Chilean Anti-Monopoly Court Orders Banks To Re-Open Crypto Exchange’s Accounts
The Chilean anti-monopoly court has sided with Buda cryptocurrency exchange, and ordered two banks to re-open their accounts.
Major Chilean cryptocurrency exchange Buda has persuaded a court to order the re-opening of its accounts at two major Chilean banks, Bloomberg reports April 25.
Chile’s anti-monopoly court published the ruling on its website, ordering state bank Banco del Estado de Chile and Itau Corpbanca to re-open Buda’s accounts while the exchange’s lawsuit continues against 10 banks, including the aforementioned two. Buda sued the banks after what it said was an “unjustified” closing of its accounts.
Earlier this month, a group of exchanges in Chile filed legal action against the banks’ decision to shut down their accounts. Buda, Orionx, and CrytpoMarket say that the banking system has taken unilateral action in Chile that’s “killing the entire industry.”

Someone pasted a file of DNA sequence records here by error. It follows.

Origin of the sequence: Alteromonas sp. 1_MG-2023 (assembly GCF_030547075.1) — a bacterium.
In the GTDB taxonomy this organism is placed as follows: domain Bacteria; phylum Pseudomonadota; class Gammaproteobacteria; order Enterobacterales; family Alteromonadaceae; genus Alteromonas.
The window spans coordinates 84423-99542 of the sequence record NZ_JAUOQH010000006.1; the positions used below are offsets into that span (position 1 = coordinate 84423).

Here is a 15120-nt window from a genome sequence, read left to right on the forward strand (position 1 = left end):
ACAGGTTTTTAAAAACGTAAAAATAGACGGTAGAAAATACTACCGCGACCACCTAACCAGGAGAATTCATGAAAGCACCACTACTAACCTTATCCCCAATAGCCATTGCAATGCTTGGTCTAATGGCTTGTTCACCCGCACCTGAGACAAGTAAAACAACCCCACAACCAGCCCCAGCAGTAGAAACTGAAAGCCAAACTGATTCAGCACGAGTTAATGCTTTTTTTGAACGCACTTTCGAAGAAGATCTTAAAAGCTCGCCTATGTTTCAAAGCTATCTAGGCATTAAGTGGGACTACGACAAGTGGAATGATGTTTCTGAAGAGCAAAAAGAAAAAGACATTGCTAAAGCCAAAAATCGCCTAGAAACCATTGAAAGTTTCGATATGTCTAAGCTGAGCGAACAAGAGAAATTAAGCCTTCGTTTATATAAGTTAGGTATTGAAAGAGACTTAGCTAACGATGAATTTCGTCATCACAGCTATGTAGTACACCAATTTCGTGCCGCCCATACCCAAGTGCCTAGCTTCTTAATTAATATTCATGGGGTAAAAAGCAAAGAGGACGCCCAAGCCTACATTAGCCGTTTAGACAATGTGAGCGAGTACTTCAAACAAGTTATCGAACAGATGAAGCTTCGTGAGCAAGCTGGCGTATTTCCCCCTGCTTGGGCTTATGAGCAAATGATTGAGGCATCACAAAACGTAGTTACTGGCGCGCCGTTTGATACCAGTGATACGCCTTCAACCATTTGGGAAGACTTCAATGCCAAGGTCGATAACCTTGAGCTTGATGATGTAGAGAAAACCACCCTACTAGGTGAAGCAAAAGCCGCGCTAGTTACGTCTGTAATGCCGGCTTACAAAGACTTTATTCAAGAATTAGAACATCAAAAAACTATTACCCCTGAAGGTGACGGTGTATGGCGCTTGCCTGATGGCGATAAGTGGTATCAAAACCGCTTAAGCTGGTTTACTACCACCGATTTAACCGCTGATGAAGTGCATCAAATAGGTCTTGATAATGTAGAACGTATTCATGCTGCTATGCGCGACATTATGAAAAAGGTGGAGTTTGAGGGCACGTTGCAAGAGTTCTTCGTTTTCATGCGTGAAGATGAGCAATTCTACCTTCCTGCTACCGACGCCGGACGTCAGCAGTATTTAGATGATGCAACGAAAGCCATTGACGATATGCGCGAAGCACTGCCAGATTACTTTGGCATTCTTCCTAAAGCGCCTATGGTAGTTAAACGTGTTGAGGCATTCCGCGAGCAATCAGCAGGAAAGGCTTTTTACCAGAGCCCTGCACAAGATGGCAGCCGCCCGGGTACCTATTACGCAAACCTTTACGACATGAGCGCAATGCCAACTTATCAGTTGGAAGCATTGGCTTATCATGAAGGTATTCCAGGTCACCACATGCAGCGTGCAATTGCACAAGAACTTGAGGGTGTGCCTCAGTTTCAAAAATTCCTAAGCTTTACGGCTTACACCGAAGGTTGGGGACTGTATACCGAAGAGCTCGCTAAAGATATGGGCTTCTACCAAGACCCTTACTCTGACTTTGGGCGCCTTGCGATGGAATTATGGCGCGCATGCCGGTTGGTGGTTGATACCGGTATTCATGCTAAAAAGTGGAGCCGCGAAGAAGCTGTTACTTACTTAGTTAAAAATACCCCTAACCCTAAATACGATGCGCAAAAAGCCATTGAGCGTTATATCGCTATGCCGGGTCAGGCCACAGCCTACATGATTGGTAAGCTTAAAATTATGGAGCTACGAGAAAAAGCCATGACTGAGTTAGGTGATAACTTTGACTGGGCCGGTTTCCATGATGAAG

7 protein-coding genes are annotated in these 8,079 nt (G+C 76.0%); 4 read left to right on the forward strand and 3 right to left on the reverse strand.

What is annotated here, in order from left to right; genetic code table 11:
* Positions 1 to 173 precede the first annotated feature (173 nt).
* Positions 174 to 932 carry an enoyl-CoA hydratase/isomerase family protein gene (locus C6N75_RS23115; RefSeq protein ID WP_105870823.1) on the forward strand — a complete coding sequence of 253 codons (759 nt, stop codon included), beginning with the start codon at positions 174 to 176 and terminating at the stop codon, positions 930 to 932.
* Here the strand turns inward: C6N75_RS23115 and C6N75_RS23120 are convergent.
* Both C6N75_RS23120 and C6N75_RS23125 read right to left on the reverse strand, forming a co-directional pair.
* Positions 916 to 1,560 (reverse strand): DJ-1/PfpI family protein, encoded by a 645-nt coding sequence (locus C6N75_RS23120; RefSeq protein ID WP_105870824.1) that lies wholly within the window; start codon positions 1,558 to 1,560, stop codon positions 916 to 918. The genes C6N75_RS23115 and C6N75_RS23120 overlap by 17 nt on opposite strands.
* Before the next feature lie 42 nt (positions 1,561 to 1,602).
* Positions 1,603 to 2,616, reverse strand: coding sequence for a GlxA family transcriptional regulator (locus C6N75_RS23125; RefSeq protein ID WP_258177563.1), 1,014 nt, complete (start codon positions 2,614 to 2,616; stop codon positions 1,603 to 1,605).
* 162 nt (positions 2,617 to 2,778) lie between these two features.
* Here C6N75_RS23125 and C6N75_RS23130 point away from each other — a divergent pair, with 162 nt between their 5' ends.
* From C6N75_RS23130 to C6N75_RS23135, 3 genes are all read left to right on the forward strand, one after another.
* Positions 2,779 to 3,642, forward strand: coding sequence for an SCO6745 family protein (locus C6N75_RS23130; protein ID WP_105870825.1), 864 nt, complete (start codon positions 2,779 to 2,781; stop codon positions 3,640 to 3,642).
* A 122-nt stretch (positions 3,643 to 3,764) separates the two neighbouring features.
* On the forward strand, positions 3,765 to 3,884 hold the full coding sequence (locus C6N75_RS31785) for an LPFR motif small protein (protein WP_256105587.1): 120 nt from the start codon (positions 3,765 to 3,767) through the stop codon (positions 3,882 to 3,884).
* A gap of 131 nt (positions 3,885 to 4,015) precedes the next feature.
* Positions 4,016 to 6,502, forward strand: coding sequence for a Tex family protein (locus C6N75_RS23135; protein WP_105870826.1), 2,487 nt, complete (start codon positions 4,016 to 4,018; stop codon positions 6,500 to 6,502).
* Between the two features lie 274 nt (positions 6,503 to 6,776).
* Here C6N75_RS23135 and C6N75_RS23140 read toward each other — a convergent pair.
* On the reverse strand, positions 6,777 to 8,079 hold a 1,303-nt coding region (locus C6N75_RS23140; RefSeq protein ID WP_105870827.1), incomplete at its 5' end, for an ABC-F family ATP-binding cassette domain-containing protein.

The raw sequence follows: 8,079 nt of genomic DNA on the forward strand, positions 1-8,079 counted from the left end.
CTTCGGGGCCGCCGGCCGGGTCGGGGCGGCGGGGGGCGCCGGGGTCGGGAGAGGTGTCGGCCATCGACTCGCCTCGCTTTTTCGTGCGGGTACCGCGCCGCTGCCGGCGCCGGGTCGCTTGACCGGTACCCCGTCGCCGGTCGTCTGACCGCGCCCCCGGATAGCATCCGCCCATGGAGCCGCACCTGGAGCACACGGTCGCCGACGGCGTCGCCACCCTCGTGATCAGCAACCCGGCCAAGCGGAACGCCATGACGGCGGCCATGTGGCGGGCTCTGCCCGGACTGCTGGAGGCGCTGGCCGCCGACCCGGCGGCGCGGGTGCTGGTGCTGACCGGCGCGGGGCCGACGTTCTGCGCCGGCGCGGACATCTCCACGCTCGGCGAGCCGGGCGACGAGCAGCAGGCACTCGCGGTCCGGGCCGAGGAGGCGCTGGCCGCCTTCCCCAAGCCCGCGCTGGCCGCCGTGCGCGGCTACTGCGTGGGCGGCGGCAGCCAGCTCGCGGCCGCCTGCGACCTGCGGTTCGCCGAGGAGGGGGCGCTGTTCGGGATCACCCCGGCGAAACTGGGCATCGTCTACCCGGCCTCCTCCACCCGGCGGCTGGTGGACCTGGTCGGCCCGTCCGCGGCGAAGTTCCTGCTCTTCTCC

In an interview with Cointelegraph, Buda CEO Guillermo Torrealba said that while Chile would like to show itself as open and liberal to new technologies, the veneer is thin:
“Chile is showing its "B" side, that of being an extremely conservative country, even though we make huge efforts for the world to see us as liberals.”
According to Torrealba, despite an outcry in the media and on Twitter, banks refuse to respond. He says that the powerful banking sector is making the environment for cryptocurrency worse than Ecuador, Bolivia, or China.
Torrealba emphasized that there are no laws, rulings, or legislation that prevent crypto firms from operating normally, rather the banking sector has taken on the role of a hegemonic regulator:
“There hasn't been one regulator, legislator or government official saying that cryptocurrencies aren’t legal, it was just the decision of a very powerful sector of the economy: the banking industry.”